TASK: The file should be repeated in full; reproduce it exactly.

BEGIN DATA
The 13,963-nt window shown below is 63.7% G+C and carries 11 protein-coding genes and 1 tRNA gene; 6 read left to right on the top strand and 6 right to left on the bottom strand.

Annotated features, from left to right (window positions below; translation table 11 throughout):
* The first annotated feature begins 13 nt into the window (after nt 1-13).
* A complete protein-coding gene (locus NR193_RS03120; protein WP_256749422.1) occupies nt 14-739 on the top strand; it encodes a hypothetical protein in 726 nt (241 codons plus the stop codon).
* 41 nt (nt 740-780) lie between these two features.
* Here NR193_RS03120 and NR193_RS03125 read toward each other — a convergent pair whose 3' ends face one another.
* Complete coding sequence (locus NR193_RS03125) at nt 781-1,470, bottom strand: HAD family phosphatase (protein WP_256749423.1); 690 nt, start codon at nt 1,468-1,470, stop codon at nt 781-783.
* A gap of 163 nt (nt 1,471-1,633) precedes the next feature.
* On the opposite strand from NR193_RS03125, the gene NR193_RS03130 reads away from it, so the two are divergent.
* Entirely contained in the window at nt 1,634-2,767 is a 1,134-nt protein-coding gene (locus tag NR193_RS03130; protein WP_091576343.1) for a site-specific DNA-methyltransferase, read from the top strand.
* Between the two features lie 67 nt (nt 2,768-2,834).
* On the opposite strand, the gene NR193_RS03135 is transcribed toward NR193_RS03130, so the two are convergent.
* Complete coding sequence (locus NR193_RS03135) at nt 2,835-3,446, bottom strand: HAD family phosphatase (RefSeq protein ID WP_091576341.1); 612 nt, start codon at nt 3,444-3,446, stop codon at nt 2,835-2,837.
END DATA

The 13,963-nt window shown below is 63.7% G+C and carries 11 protein-coding genes and 1 tRNA gene; 6 read left to right on the top strand and 6 right to left on the bottom strand.

Annotated features, from left to right (window positions below; translation table 11 throughout):
* The first annotated feature begins 13 nt into the window (after nt 1-13).
* A complete protein-coding gene (locus NR193_RS03120; protein WP_256749422.1) occupies nt 14-739 on the top strand; it encodes a hypothetical protein in 726 nt (241 codons plus the stop codon).
* 41 nt (nt 740-780) lie between these two features.
* Here NR193_RS03120 and NR193_RS03125 read toward each other — a convergent pair whose 3' ends face one another.
* Complete coding sequence (locus NR193_RS03125) at nt 781-1,470, bottom strand: HAD family phosphatase (protein WP_256749423.1); 690 nt, start codon at nt 1,468-1,470, stop codon at nt 781-783.
* A gap of 163 nt (nt 1,471-1,633) precedes the next feature.
* On the opposite strand from NR193_RS03125, the gene NR193_RS03130 reads away from it, so the two are divergent.
* Entirely contained in the window at nt 1,634-2,767 is a 1,134-nt protein-coding gene (locus tag NR193_RS03130; protein WP_091576343.1) for a site-specific DNA-methyltransferase, read from the top strand.
* Between the two features lie 67 nt (nt 2,768-2,834).
* On the opposite strand, the gene NR193_RS03135 is transcribed toward NR193_RS03130, so the two are convergent.
* Complete coding sequence (locus NR193_RS03135) at nt 2,835-3,446, bottom strand: HAD family phosphatase (RefSeq protein ID WP_091576341.1); 612 nt, start codon at nt 3,444-3,446, stop codon at nt 2,835-2,837.